More than 30 million records in the 1950s and ’60s, died at age 75. He had 17 consecutive hits in the late 1950s and early 1960s, and won a silver disc when his record Roulette topped 250,000 sales – a total rapidly equaled by three other hits, Sidesaddle, China Tea and Snow Coach. Conway’s formal piano education consisted of one lesson at age 4. He left school at 14 and got work in a lawyer’s office. But he was sent to juvenile detention for three years for taking money he found in a package. In a detention center, he found a piano to play. While doing a stint as a pianist in a club, he was discovered by choreographer Irving Davies. He went on to provide piano accompaniment to a string of singers. Soon he was composing the songs that made him famous and won him the nicknames “Prince Charming of Pop” and the “Sheik of the Keyboard.”

• 2001 ~ Blue guitarist and singer Isaac Scott, a major figure in the city’s music scene for more than a quarter century, died of complications from diabetes. He was 56. A stream of musicians paid their respects to Scott, said his ex-wife, Eloise DePoe. He was found in his apartment Nov. 4 and never regained consciousness. Scott recorded several albums, including “The Isaac Scott Band,” “Big Time Blues Man” and “High Class Woman.” He also appeared on the compilation albums “Live at the San Francisco Jazz Festival” and “Live at the Roadhouse.” Primarily a “cover artist,” Scott did not write his own songs, which hindered national recognition. But he received several local honors, including the Washington Blues Society’s Hall of Fame (1991) and lifetime-achievement (2000) awards. He also performed at last year’s opening of the Experience Music Project. Scott taught himself piano and guitar, and started out playing gospel music, once touring the West Coast with the Five Blind Boys of Mississippi. In 1974, he turned his attention to blues, with a sound flavored by his love of Seattle-born guitar legend Jimi Hendrix. Like Albert Collins, an early influence, Scott played electric guitar with his thumb instead of a pick, which contributed to his distinctive sound. He also was known for his stamina, often playing two- and three-hour sets.

• 2001 ~ Tommy Flanagan, a jazz pianist who worked with such artists as Ella Fitzgerald, died of an arterial aneurysm. He was 71. Flanagan, part of his own classic jazz trio, accompanied Fitzgerald for 20 years, also acting as her musical director. He also worked for Tony Bennett. He became a celebrated figure in jazz with such trio albums as “Jazz Poet” (1989) and “Let’s” (1993). Flanagan’s trio included bassists George Mraz and Peter Washington, and drummers Kenny Washington, Lewis Nash and Albert Heath. Flanagan won the distinguished Danish Jazzpar Prize in 1993. Born in Detroit, Flanagan was the youngest of six children. He recorded “Sunset and the Mockingbird: The Birthday Concert,” live at the Vanguard in 1998. He was to appear at Iridium this holiday season.

Manuscript of Mozart’s Piano Sonata K331 Discovered in Budapest in 2014

mozart-sonata-k331

 

The manuscript of Mozart’s A major piano sonata K331 has recently been discovered in Budapest. Having spent the majority of its life in the Budapest’s National Széchényi Library for decades, the coveted manuscript was rediscovered by Haydn scholar Balazs Mikusi.

“When I first laid eyes upon the manuscript, the handwriting already looked suspiciously ‘Mozartish’,” said Mikusi, who is the head of the music collection at National Szechenyi Library. “Then I started reading the notes, and realised it is the famous A Major sonata … My heart rate shot up.”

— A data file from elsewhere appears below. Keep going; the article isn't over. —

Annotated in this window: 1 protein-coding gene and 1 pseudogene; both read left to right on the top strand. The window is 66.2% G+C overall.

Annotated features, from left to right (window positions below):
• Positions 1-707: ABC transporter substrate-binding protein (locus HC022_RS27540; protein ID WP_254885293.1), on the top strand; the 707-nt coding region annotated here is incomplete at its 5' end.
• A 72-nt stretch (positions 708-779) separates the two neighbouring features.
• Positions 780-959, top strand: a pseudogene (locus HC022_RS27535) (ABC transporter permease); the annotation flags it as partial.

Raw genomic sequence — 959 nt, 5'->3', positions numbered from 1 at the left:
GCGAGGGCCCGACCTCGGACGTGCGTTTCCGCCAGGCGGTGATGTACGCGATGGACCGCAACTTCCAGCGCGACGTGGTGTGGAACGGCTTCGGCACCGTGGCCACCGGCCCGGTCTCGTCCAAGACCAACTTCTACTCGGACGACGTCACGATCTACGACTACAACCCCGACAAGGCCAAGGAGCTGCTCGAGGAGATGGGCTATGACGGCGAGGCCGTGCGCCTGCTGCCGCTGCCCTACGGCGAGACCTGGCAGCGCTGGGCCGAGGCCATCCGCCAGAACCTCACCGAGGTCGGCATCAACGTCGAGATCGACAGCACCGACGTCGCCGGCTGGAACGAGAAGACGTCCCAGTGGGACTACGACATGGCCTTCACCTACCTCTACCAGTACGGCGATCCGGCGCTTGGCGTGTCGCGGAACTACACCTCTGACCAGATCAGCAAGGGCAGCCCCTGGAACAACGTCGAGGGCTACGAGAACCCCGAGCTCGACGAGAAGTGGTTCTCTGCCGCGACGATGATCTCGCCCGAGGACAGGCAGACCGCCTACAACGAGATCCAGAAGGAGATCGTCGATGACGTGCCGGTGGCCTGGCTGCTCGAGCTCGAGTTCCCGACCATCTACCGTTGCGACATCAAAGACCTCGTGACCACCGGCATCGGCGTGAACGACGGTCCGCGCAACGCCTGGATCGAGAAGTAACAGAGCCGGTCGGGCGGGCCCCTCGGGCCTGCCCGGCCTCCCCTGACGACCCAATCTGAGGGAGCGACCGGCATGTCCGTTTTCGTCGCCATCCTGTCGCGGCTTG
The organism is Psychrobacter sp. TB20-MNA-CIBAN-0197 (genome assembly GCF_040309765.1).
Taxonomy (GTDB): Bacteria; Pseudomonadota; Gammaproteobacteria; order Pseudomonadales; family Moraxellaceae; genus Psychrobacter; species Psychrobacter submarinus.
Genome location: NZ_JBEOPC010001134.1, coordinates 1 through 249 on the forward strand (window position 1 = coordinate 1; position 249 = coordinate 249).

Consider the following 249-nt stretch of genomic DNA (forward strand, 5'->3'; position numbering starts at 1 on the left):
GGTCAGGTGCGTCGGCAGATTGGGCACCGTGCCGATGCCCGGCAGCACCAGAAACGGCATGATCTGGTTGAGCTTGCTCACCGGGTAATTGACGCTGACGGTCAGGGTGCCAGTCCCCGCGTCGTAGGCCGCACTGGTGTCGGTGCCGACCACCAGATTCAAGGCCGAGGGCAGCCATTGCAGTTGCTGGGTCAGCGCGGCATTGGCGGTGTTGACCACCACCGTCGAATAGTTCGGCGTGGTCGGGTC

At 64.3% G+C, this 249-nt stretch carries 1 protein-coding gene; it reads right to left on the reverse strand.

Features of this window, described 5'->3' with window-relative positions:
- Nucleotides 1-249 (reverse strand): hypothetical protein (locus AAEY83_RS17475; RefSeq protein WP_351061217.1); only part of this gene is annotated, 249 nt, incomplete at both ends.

The piece was composed in 1783 and contains Mozart’s most popular jam, “Turkish March,” which has become a piano lesson staple all over the world.

Although, unfortunately, Mikusi can’t say how or when these pages found their way to Hungary; they reveal subtle differences from the published editions of the sonata. The key variances are seen in the phrasing, dynamics and occasionally the notes themselves.

“It is very rare that a Mozart manuscript pops up. Moreover the A Major Sonata had no known manuscript, so it is a really big discovery,” he said.

The library has only released teasing images of the manuscript, nothing more.

 

From Manuscript of Mozart’s Piano Sonata K331 Discovered in Budapest’s National Széchényi Library : Classical : Classicalite.

The whole sonata:

 

Happy Birthday to Franz Schubert!

Franz Peter SchubertFranz Peter Schubert lived between 1797 and 1828. He is considered to be a romantic composer. He was an Austrian composer who was one of the greatest creators of melody and foremost writer of ‘lieder’ (German songs).

Although he only lived for 31 years, Schubert composed more than 600 songs, 22 piano sonatas and many short piano pieces. This melodic output has never been equaled either in quantity of quality. He was one of the first musicians to earn a living from the sale of his music.

Schubert’s Ave Maria was featured in the Walt Disney movie Fantasia.


This is from Amazon.com’s Get Started in Classical.

Schubert’s musical genius went well beyond his incomparable gift for melody

During Beethoven’s funeral in 1827, one of the torchbearers was a young composer who would himself die the following year. There’s a poignant irony in this image of Franz Schubert (1797-1828) paying homage to the master, for the extent of Schubert’s own accomplishment was to remain one of music’s best-kept secrets for decades after his death. He had indeed struck out on a uniquely personal creative path, however intense his hero worship of Beethoven was. As often happens in such periods of transition–in this case, the evolution in style and attitude from classical balance toward romantic experimentation–Schubert simply slipped through the cracks, not easily fitting into his contemporaries’ sense of the direction music was taking.